The Chief’s Command

Ethiopia OfirAsif12

Photo: Ofir Asif


“They are not welcome here,” the Chief decreed.

His eyes regarded the troop that was his to protect. The land was plentiful, but his soul recalled the stories of Times of Famine, when many had been reduced to skin and bone and many more had died. Legend had it that The Others had brought it on, had taken more than was their share, and angered rain from falling, seeds from growing.

He sensed Bannu’s discontent. Chiefs didn’t have to grant permission for anyone’s opinion. Life showed him, however, that good Chiefs balanced silencing with persuading.

“Bannu?” he grunted.

“What if they return with more of their kind?” The youngster’s sparse ruff bristled apprehension.

The Chief nodded. Foresight was rare. The youth had potential. It also made him someone to watch out for.

“If they challenge us,” the Chief bared teeth and growled an answer and a warning. “We fight.”



For What Pegman saw: Ethiopia


10 thoughts on “The Chief’s Command

  1. Interesting how you place words in the mouths of baboons, which could just as easily come from their human neighbors. You strike a chord of environmental crisis, and at the same time remind us of past human suffering (ie famine.). The Others refer to, I assume, in the baboons’ case, humankind, whereas in the Ethiopian people’s case perhaps the Europeans or in general outsiders appropriating scarce resources. Thought-provoking without being preachy.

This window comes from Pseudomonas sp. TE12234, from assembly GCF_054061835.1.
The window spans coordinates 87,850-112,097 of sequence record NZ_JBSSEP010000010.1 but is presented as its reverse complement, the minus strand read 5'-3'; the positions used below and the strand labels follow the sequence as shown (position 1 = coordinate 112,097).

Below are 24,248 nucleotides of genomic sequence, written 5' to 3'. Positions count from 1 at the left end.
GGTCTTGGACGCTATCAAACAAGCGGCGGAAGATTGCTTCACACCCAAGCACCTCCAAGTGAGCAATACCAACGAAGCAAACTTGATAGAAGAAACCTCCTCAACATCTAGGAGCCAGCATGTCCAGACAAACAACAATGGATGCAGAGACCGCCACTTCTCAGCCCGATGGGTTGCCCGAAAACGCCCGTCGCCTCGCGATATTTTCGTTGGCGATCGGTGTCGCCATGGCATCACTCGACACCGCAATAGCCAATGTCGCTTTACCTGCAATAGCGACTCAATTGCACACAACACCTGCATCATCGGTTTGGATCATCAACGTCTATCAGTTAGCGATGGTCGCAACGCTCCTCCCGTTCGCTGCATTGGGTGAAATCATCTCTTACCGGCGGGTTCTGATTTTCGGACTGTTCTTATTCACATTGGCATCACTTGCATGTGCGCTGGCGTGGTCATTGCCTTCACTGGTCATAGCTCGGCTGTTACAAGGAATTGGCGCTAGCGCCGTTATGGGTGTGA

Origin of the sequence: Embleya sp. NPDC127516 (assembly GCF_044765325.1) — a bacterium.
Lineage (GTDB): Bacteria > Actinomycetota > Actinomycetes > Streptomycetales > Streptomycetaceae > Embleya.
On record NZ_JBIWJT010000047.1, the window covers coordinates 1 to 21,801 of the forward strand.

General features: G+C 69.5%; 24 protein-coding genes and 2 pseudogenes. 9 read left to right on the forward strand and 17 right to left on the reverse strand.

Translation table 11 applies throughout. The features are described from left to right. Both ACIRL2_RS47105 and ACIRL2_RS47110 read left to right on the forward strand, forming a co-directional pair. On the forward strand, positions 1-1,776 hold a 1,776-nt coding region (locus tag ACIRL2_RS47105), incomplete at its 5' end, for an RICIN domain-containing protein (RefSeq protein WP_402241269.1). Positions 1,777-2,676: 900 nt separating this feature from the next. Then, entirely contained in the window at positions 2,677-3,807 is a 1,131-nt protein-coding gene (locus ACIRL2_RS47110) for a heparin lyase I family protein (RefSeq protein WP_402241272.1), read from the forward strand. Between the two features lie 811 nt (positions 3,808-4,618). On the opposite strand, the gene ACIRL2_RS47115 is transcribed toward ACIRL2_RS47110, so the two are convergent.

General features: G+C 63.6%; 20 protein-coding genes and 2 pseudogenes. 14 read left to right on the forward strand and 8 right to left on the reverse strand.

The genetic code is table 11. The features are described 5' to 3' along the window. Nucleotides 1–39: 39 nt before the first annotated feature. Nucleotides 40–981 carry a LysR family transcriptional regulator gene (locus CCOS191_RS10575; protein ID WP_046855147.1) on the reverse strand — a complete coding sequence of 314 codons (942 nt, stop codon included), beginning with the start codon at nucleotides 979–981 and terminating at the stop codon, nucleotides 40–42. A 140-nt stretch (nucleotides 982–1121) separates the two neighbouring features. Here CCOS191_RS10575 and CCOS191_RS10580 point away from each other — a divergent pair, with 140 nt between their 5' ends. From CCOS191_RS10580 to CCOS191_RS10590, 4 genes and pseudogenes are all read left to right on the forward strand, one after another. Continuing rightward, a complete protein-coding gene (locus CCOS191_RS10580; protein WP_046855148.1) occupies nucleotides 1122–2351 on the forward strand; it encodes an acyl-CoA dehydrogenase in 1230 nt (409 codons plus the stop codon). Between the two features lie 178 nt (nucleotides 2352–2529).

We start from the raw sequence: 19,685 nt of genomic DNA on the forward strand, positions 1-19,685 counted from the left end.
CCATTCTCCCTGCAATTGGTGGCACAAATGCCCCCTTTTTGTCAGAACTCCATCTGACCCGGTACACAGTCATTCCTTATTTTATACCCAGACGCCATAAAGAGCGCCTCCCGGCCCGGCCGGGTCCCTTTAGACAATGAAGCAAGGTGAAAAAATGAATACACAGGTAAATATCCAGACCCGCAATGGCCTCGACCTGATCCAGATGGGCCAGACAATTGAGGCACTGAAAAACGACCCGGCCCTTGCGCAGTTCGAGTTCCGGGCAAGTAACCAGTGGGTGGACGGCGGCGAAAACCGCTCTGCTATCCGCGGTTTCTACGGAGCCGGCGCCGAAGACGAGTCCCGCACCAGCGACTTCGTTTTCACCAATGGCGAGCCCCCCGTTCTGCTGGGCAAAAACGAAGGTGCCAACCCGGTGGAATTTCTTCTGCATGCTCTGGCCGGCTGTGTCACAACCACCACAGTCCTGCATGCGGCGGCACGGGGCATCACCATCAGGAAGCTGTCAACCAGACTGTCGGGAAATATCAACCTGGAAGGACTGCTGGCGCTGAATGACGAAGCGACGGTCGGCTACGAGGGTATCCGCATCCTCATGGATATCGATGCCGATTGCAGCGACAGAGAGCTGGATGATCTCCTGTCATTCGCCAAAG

Liked by 1 person

  2. You’ve brought the photo to life–that certainly seems like what this fellow might be saying.

    I agree with what 4963andypop says…It could easily apply in human terms, but is thought provoking when one imagines the story coming from the baboons.

    Loved the subtleties of relationship and hierarchies–how the chief views the youth as both having potential and as a rival simultaneously.

    Liked by 1 person

    • Thank you! I am glad the ambiguity came through … I was hoping it would. And, yes, to the wariness and guarded admiration by the Chief, who may one day all too soon find his position challenged by the same youngster he’d granted importance to himself …


Feedback welcome! Please leave a Reply

Please log in using one of these methods to post your comment: Logo

You are commenting using your account. Log Out /  Change )

Twitter picture

You are commenting using your Twitter account. Log Out /  Change )

Facebook photo

You are commenting using your Facebook account. Log Out /  Change )

Connecting to %s